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I'm struggling with regex for splitting logs files into log sequence in order to match pattern inside these sequences. log format is:

timestamp fieldA fieldB fieldn log message1 
timestamp fieldA fieldB fieldn log message2
log message2bis
timestamp fieldA fieldB fieldn log message3 

The timestamp regex is known.

I want to extract every log sequence (potentialy multiline) between timestamps. And I want to keep the timestamp.

I want in the same time to keep the exact count of lines.

What I need is how to decorate timestamp pattern to make it split my log file in log sequence. I can not split the whole file as a String, since the file content is provided in a CharBuffer

Here is sample method that will be using this log sequence matcher:

private void matches(File f, CharBuffer cb) {
    Matcher sequenceBreak = sequencePattern.matcher(cb);    // sequence matcher
    int lines = 1;
    int sequences = 0;

    while (sequenceBreak.find()) {

        String sequence =;
        if (filter.accept(sequence)) {
            System.out.println(f + ":" + lines + ":" + sequence);                

        //count lines
        Matcher lineBreak = LINE_PATTERN.matcher(sequence);
        while (lineBreak.find()) {

        if (sequenceBreak.end() == cb.limit()) {
share|improve this question
up vote 1 down vote accepted

It sounds like you want the regex to match the entire log sequence, from the timestamp to the end of the last line, including the line separator. Assuming every log sequence but the last one is followed immediately by another log sequence, you should be able to use a lookahead for a timestamp to find the end of the sequence.

Pattern sequencePattern = pattern.compile(
    Pattern.DOTALL | Pattern.MULTILINE);

If that's not fast or accurate enough, this should work better:

Pattern sequencePattern = pattern.compile(

Of course, I'm assuming you'll replace timestamp with the real timestamp regex. Just out of curiosity, have you considered using Scanner's findWithinHorizon method for this? Seems to me it could save you a lot of work.

share|improve this answer
Thanks Alan, I'm glad you have understood the sense of my question, since it looks quite obfuscated even for my own eye... Has you suggest I've dropped the regex in favor of a Scanner, the code is more simpler and working fine. – Guillaume Mar 26 '10 at 9:29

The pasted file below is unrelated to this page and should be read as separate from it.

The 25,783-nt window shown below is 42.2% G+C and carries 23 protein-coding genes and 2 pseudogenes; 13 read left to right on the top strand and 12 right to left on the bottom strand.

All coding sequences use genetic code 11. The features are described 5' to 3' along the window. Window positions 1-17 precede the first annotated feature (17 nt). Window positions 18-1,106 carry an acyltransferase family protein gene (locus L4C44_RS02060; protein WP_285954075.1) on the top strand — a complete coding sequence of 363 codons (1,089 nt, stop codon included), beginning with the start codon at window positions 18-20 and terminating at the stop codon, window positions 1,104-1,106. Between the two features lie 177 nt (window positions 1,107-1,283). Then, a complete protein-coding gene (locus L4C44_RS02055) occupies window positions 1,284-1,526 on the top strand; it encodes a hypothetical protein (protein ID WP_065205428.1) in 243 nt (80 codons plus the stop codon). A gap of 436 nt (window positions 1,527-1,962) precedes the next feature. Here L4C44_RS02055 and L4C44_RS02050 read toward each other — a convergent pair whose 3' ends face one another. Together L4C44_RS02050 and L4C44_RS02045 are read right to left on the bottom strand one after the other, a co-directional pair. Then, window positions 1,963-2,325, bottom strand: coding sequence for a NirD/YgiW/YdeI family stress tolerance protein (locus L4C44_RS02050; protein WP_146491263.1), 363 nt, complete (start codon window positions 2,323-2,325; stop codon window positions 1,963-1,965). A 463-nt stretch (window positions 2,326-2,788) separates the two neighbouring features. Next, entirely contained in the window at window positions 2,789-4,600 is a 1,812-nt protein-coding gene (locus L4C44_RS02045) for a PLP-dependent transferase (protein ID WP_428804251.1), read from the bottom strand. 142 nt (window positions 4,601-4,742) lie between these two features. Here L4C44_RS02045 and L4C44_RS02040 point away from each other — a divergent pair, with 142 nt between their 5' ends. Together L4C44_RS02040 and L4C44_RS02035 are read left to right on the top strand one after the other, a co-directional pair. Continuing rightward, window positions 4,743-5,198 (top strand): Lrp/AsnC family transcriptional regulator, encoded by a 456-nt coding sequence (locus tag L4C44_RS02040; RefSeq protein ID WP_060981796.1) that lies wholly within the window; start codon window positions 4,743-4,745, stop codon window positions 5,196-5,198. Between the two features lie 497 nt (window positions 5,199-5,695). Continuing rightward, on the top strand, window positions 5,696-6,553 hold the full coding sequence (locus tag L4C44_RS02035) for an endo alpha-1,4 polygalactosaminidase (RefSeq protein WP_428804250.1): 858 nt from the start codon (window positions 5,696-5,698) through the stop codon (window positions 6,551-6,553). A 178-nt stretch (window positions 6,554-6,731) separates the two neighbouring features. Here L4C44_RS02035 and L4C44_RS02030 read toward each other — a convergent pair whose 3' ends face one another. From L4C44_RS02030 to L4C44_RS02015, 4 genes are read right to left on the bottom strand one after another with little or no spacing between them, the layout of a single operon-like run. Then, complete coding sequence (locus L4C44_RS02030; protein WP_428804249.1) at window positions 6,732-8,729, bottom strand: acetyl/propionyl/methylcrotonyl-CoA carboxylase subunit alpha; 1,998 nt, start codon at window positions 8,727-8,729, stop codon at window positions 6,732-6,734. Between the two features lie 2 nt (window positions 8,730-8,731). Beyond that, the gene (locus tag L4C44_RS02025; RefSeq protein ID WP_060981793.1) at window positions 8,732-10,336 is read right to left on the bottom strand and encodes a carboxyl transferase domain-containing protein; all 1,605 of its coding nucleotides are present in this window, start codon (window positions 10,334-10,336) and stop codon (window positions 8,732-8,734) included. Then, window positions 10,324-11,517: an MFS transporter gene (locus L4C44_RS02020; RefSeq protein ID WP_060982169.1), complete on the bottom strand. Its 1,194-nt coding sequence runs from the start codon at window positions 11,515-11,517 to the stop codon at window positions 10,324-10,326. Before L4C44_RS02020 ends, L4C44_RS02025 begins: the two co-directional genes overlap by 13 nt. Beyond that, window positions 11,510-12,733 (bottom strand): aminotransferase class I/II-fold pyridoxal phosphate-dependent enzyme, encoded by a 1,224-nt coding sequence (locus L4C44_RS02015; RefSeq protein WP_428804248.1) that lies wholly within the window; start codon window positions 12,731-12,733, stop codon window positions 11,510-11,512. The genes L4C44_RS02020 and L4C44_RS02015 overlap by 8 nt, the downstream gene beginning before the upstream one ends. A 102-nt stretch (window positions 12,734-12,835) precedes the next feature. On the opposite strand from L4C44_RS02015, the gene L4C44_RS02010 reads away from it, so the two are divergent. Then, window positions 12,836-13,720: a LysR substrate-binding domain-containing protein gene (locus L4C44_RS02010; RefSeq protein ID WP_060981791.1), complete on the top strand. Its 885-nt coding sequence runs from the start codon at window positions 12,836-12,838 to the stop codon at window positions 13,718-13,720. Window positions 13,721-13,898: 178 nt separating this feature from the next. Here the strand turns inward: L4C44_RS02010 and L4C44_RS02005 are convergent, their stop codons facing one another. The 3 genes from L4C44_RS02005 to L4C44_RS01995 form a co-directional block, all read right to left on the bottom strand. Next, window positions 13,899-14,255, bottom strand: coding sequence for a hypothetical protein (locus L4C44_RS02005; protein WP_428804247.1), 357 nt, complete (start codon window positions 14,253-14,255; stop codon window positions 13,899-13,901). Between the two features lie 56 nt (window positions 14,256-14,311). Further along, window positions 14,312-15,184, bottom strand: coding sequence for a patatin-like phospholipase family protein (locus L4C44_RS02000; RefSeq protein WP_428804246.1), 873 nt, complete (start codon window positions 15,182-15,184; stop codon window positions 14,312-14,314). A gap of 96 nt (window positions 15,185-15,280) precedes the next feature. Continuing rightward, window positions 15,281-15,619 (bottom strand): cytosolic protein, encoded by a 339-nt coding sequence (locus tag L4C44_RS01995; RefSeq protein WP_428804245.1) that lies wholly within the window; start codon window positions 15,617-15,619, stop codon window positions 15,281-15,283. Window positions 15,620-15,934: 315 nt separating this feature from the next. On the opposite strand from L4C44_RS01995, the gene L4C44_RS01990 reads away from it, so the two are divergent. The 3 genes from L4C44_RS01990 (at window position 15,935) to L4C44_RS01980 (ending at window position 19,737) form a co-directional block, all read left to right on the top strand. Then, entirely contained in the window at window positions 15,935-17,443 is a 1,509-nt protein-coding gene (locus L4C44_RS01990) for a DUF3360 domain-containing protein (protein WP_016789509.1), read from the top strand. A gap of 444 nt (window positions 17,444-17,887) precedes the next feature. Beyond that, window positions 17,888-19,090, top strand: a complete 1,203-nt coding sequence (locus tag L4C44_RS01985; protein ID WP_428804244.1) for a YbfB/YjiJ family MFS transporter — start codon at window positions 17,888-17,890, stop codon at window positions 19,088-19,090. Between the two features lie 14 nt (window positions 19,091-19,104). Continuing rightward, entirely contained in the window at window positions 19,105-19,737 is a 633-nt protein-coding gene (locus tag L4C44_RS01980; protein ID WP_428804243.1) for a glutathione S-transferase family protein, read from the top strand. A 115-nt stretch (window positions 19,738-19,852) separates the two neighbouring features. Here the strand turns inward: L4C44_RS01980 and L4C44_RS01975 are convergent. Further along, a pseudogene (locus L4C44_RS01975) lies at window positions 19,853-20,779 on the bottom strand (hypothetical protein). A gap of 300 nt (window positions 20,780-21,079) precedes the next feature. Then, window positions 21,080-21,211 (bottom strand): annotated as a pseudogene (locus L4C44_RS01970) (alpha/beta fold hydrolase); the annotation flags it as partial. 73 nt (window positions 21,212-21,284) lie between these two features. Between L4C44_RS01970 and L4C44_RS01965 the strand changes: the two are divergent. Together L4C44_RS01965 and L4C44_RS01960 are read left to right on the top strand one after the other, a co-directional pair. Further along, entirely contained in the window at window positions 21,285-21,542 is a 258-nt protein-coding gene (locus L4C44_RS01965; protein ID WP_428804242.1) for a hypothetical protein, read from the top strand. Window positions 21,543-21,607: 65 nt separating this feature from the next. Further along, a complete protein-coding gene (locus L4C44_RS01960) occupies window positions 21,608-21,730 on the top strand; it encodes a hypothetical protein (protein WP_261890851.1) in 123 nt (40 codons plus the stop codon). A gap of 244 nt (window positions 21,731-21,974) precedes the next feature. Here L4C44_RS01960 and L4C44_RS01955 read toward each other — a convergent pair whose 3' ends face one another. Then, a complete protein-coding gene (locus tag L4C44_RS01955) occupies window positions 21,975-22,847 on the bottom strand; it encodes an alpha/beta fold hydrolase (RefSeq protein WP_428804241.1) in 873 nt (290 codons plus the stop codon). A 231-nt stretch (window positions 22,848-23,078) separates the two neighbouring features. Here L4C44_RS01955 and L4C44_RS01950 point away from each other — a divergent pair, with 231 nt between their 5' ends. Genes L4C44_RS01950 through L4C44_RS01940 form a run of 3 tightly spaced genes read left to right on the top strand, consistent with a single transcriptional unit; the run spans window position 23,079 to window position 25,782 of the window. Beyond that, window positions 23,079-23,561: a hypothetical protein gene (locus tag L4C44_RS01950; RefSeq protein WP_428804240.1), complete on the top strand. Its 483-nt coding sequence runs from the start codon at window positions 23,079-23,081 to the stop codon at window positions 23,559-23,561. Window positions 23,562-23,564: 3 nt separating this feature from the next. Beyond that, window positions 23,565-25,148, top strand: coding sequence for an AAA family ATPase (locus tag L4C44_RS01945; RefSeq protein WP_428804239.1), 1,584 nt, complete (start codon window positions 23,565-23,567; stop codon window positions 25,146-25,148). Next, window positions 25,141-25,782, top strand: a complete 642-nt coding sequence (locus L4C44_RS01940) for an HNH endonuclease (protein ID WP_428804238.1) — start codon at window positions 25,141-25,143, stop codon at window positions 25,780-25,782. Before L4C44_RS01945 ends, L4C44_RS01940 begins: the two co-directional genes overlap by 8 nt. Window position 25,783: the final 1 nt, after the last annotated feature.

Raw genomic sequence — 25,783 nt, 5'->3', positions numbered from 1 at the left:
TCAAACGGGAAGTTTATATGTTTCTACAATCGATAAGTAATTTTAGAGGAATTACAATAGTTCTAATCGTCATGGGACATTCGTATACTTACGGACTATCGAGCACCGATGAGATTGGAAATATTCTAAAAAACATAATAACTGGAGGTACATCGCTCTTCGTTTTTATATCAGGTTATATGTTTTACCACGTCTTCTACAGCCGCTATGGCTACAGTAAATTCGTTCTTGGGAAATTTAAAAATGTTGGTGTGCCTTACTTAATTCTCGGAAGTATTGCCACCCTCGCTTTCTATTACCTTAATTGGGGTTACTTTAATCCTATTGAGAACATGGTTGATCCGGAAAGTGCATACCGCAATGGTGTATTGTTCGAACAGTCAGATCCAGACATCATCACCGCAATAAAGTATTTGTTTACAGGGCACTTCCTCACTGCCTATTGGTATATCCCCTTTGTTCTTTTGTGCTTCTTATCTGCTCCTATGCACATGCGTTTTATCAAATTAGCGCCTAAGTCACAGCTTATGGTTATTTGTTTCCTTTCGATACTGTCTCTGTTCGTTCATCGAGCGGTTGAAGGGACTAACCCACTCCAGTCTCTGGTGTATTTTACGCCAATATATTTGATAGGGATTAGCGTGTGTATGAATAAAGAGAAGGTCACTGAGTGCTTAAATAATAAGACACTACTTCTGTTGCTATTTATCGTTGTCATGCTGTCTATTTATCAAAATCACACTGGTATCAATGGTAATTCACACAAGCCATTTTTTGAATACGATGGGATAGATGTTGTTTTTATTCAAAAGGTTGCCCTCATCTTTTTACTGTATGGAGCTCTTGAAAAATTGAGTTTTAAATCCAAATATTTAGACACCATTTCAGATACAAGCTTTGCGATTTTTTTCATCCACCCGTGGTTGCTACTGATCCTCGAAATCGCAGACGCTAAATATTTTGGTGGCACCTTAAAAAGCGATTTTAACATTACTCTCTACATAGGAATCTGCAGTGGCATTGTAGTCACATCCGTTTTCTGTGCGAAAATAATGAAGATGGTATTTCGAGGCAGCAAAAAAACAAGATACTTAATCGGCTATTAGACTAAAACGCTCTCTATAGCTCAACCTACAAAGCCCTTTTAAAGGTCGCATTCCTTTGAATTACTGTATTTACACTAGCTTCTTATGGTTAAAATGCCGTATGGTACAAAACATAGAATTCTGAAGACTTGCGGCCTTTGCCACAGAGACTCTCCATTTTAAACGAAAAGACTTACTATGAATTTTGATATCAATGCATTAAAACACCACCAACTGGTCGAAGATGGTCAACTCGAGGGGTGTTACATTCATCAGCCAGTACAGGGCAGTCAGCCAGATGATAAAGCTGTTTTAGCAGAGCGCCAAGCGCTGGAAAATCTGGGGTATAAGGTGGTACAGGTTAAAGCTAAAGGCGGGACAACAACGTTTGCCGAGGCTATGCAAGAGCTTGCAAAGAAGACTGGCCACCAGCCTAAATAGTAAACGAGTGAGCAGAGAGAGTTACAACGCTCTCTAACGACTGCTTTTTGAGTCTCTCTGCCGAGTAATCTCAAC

If I understand your question correctly, you want to split a file using a regular expression, but you can't use Java's built-in Split() method. In that case, just write your own Split() method.

Iterate over all the regex matches. For the first match, store the timestamp and the ending position of the match. For subsequent matches, take the text between the stored ending position of the previous match and the starting position of the present match and associate that with the previous match. Then store the timestamp and ending position of the present match. After the loop, take the text between the stored ending position of the last match and the end of the file and associate that with the last match.

Using a regex that matches just the timestamps and using a bit of procedural code to get the text between the timestamps will be (far) more efficient than trying to come up with a regex that matches the timestamp and everything up to the next timestamp.

share|improve this answer
Thanks Jan, I was thinking of something like that to solve this problem, but I was hoping for the 'magical regex that will do the job'. – Guillaume Mar 26 '10 at 9:25
Alan's answer is as close to "magic" as you'll get. But if performance and maintainability are important to you, I'd recommend using the simple "timestamp" regex and let the procedural code do the work as I described in my answer. Regexes that do "magic" are the reason why some people think they're evil. – Jan Goyvaerts Mar 27 '10 at 3:30

I don't see any regex in your code, but here's a hint:

By defailt the dot . in regex matches everything except a new-line. If you want it to match a new line, you'd need Pattern.DOTALL as an argument to Pattern.compile(str, flags)

Another way to match new-lines is to use the predefined group \s which matches [\t\n\x0B\f\r]

share|improve this answer
You may also need the flag Pattern.MULTILINE – M. Jessup Mar 25 '10 at 12:03

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